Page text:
One of the most pressing environmental problems over the last century has been the depletion of the ozone layer. But what is the ozone layer, and why does it matter?
Ozone is a gas present naturally within Earth’s atmosphere. It is formed of three oxygen atoms (giving it the chemical formula O3). Its structure makes it unstable: it can be easily formed and broken down through interaction with other compounds.
Ozone is most highly concentrated at two very different altitudes in the atmosphere: near the surface, and high in the atmosphere (in the stratosphere). Its function is very different in these two zones.
Ozone close to the surface is called tropospheric ozone, and it is often referred to as ‘bad ozone’. Ozone concentrations are lower in the troposphere than in the stratosphere.
We can see this in the diagram.
However, ozone concentrations close to the Earth’s surface can be temporarily and locally higher, because of emissions from motor vehicle exhausts, industrial processes, electric utilities, and chemical solvents. Ground-level ozone is a local air pollutant, and can negatively impact human health. Breathing ozone is particularly harmful to the young, elderly, and people with underlying respiratory problems.
This is very different from ozone high in the atmosphere: stratospheric ozone. It’s referred to as ‘good ozone’.
As shown in the diagram, ozone concentrations are higher in the stratosphere than in the troposphere.
The stratosphere includes the zone commonly called the ‘ozone layer’. It plays a crucial role in keeping the planet habitable by absorbing potentially dangerous ultraviolet (UV-B) radiation from the sun. Before its depletion, the ozone layer typically absorbed 97 to 99% of incoming UV-B radiation.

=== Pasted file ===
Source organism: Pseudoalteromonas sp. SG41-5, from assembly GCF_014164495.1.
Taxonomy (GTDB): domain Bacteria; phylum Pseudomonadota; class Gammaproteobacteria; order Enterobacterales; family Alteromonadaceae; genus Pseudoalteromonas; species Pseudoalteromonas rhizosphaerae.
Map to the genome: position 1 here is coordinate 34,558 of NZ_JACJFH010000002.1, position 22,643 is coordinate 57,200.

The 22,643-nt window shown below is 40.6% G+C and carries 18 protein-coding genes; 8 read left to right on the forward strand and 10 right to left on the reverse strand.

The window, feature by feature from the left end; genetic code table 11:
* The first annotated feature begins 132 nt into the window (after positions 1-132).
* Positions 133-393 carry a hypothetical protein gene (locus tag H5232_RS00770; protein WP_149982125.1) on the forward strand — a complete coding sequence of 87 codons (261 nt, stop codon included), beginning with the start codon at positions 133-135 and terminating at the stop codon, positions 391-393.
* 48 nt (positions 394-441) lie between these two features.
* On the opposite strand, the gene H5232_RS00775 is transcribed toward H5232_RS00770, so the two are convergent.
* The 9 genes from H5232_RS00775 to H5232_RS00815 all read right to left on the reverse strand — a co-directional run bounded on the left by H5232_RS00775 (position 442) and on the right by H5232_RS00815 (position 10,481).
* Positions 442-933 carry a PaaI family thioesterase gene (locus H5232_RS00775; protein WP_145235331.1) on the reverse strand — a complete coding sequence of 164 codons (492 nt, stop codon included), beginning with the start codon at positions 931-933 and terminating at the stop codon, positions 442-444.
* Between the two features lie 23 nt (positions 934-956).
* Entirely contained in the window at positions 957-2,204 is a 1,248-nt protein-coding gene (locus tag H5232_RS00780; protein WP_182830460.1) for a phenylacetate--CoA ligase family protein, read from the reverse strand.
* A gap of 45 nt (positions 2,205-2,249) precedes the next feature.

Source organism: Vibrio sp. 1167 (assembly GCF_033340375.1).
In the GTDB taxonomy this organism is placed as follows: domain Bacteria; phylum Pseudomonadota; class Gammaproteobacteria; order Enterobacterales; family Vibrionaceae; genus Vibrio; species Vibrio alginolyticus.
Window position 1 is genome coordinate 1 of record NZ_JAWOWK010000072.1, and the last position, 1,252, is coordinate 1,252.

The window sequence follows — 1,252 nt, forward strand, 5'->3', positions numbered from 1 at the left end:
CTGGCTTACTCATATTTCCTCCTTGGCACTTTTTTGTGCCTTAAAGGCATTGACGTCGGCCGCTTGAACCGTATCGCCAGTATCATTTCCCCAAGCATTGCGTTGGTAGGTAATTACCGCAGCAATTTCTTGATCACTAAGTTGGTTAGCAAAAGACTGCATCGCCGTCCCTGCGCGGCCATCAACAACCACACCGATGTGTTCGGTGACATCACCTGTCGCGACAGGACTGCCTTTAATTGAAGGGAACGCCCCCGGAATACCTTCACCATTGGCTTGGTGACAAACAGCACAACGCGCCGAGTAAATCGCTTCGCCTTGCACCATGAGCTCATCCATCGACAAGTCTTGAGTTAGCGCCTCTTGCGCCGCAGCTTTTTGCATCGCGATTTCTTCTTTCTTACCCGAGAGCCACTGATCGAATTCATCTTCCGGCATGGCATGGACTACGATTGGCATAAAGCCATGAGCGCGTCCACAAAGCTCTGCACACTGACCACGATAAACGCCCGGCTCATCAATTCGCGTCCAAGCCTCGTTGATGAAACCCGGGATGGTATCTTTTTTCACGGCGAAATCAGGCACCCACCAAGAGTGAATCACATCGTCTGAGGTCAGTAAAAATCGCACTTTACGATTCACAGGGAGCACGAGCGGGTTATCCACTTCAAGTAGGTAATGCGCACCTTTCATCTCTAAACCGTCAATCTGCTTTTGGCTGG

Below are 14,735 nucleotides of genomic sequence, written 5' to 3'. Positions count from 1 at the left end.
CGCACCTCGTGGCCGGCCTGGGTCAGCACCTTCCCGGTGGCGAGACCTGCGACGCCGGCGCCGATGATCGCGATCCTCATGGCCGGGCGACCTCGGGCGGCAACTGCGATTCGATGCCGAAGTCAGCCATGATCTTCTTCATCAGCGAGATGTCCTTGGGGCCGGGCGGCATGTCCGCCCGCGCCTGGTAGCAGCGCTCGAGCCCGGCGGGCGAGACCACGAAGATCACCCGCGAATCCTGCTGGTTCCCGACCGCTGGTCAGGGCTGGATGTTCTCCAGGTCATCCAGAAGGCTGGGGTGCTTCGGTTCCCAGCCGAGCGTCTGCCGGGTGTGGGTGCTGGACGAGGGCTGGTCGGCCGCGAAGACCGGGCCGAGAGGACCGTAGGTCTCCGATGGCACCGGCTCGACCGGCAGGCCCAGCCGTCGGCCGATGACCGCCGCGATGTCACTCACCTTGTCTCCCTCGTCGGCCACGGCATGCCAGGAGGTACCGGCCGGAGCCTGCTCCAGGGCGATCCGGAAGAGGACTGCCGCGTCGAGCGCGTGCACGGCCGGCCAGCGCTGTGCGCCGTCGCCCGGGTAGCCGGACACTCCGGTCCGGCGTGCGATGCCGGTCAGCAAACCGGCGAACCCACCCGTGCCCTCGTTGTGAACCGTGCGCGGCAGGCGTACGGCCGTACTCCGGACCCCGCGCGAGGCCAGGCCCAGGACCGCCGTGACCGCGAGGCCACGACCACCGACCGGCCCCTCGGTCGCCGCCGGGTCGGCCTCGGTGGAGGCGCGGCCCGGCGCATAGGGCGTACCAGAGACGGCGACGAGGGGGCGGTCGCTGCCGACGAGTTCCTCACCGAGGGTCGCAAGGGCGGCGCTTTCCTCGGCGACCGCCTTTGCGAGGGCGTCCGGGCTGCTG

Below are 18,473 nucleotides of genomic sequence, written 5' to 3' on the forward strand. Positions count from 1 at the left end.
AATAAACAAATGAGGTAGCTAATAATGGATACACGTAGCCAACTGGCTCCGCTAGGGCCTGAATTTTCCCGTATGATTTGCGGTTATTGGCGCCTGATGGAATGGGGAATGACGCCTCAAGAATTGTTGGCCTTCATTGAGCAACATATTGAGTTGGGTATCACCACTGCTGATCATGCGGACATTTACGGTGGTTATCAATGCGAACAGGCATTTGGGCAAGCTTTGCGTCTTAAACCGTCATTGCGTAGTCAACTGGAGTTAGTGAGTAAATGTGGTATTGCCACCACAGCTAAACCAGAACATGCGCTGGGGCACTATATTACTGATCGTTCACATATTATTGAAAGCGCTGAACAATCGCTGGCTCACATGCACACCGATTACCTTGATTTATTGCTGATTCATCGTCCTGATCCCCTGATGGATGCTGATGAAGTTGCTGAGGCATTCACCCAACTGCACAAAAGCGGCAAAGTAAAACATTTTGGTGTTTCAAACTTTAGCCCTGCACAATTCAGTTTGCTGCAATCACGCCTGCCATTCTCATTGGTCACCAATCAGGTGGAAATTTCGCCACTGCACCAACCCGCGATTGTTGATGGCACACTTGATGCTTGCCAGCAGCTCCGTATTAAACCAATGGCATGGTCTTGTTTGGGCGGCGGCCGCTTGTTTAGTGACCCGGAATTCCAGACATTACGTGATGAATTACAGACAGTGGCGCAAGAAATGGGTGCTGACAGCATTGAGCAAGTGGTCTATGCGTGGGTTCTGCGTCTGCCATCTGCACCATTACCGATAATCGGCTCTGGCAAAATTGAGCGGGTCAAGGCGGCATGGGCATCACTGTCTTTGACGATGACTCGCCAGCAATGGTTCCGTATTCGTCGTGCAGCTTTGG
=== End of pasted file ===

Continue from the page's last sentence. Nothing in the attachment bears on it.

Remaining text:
This means we need high ozone concentrations in the stratosphere to ensure that life — including human life — is not exposed to harmful concentrations of UV-B radiation.
The ozone layer absorbs 97% to 99% of the sun’s incoming ultraviolet radiation (UV-B).
This is fundamental to protecting life on Earth’s surface from exposure to harmful levels of this radiation, which can damage and disrupt DNA.
In the 1970s and ‘80s, humans emitted large amounts of gases that depleted this ozone in the upper atmosphere. As ozone concentrations in the stratosphere fell, and a hole in the ozone layer opened up, there have been measurable increases in the amount of UV-B radiation reaching the surface.
The chart shows the measured change in annual quantities of UV irradiance reaching Earth’s surface, in 2008 compared to 1979.1
What’s noticeable is that ozone depletion and UV irradiance have increased much more in the Southern Hemisphere. This is because ozone depletion is also impacted by temperature and sunlight. Temperatures are colder at high latitudes in the Southern Hemisphere, so polar stratospheric clouds can form. These clouds can accelerate the reactions that break ozone down.
You will also notice that ozone depletion is worse at higher latitudes. It’s non-existent at the equator, and rises steeply towards the poles. Again, this is influenced by temperature and sunlight. That’s why ozone holes form at the poles, rather than the equator.
This increase in UV-B irradiation reaching the surface matters for life on Earth. One of the biggest concerns has been an increased risk of skin cancer (as well as skin damage and aging).2 This is because UV-B irradiation can damage skin DNA.
Since the 1980s, the world has achieved rapid progress: the near-elimination of ozone-depleting substances and the trend toward recovering the ozone layer are among the most successful international environmental achievements to date.
Several studies have estimated that millions of excess skin cancer cases have been avoided due to the Montreal Protocol and its follow-up treaties.3